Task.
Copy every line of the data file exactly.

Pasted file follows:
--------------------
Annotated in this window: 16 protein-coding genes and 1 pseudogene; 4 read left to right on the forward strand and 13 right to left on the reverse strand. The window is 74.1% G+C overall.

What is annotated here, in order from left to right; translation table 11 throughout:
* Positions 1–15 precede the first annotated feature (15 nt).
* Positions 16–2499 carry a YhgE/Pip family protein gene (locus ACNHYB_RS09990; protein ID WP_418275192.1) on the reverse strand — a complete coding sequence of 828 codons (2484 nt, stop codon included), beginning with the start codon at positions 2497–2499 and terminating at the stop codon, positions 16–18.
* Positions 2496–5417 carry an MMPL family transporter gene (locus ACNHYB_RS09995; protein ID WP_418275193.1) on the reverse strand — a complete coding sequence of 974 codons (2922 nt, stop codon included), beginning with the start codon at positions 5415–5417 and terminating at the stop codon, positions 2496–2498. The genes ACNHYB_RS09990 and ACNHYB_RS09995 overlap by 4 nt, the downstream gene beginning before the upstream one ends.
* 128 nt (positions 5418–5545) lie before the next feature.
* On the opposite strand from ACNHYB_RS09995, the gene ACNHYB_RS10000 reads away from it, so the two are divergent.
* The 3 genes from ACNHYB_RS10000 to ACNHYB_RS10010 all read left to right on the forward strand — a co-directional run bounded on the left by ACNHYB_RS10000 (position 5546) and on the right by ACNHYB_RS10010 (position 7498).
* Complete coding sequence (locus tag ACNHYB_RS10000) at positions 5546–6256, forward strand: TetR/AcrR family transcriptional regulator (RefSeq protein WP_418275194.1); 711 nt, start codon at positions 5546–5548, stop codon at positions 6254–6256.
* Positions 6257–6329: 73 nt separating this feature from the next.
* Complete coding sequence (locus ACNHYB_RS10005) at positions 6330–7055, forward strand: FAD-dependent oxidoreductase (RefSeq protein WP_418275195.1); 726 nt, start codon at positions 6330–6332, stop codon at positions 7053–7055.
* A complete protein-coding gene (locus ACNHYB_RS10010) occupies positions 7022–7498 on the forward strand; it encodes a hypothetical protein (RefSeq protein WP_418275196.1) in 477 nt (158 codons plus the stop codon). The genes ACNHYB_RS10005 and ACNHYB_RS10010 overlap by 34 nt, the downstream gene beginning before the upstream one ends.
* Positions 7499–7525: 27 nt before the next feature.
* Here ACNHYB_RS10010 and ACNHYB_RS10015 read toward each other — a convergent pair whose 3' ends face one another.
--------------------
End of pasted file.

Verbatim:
Annotated in this window: 16 protein-coding genes and 1 pseudogene; 4 read left to right on the forward strand and 13 right to left on the reverse strand. The window is 74.1% G+C overall.

What is annotated here, in order from left to right; translation table 11 throughout:
* Positions 1–15 precede the first annotated feature (15 nt).
* Positions 16–2499 carry a YhgE/Pip family protein gene (locus ACNHYB_RS09990; protein ID WP_418275192.1) on the reverse strand — a complete coding sequence of 828 codons (2484 nt, stop codon included), beginning with the start codon at positions 2497–2499 and terminating at the stop codon, positions 16–18.
* Positions 2496–5417 carry an MMPL family transporter gene (locus ACNHYB_RS09995; protein ID WP_418275193.1) on the reverse strand — a complete coding sequence of 974 codons (2922 nt, stop codon included), beginning with the start codon at positions 5415–5417 and terminating at the stop codon, positions 2496–2498. The genes ACNHYB_RS09990 and ACNHYB_RS09995 overlap by 4 nt, the downstream gene beginning before the upstream one ends.
* 128 nt (positions 5418–5545) lie before the next feature.
* On the opposite strand from ACNHYB_RS09995, the gene ACNHYB_RS10000 reads away from it, so the two are divergent.
* The 3 genes from ACNHYB_RS10000 to ACNHYB_RS10010 all read left to right on the forward strand — a co-directional run bounded on the left by ACNHYB_RS10000 (position 5546) and on the right by ACNHYB_RS10010 (position 7498).
* Complete coding sequence (locus tag ACNHYB_RS10000) at positions 5546–6256, forward strand: TetR/AcrR family transcriptional regulator (RefSeq protein WP_418275194.1); 711 nt, start codon at positions 5546–5548, stop codon at positions 6254–6256.
* Positions 6257–6329: 73 nt separating this feature from the next.
* Complete coding sequence (locus ACNHYB_RS10005) at positions 6330–7055, forward strand: FAD-dependent oxidoreductase (RefSeq protein WP_418275195.1); 726 nt, start codon at positions 6330–6332, stop codon at positions 7053–7055.
* A complete protein-coding gene (locus ACNHYB_RS10010) occupies positions 7022–7498 on the forward strand; it encodes a hypothetical protein (RefSeq protein WP_418275196.1) in 477 nt (158 codons plus the stop codon). The genes ACNHYB_RS10005 and ACNHYB_RS10010 overlap by 34 nt, the downstream gene beginning before the upstream one ends.
* Positions 7499–7525: 27 nt before the next feature.
* Here ACNHYB_RS10010 and ACNHYB_RS10015 read toward each other — a convergent pair whose 3' ends face one another.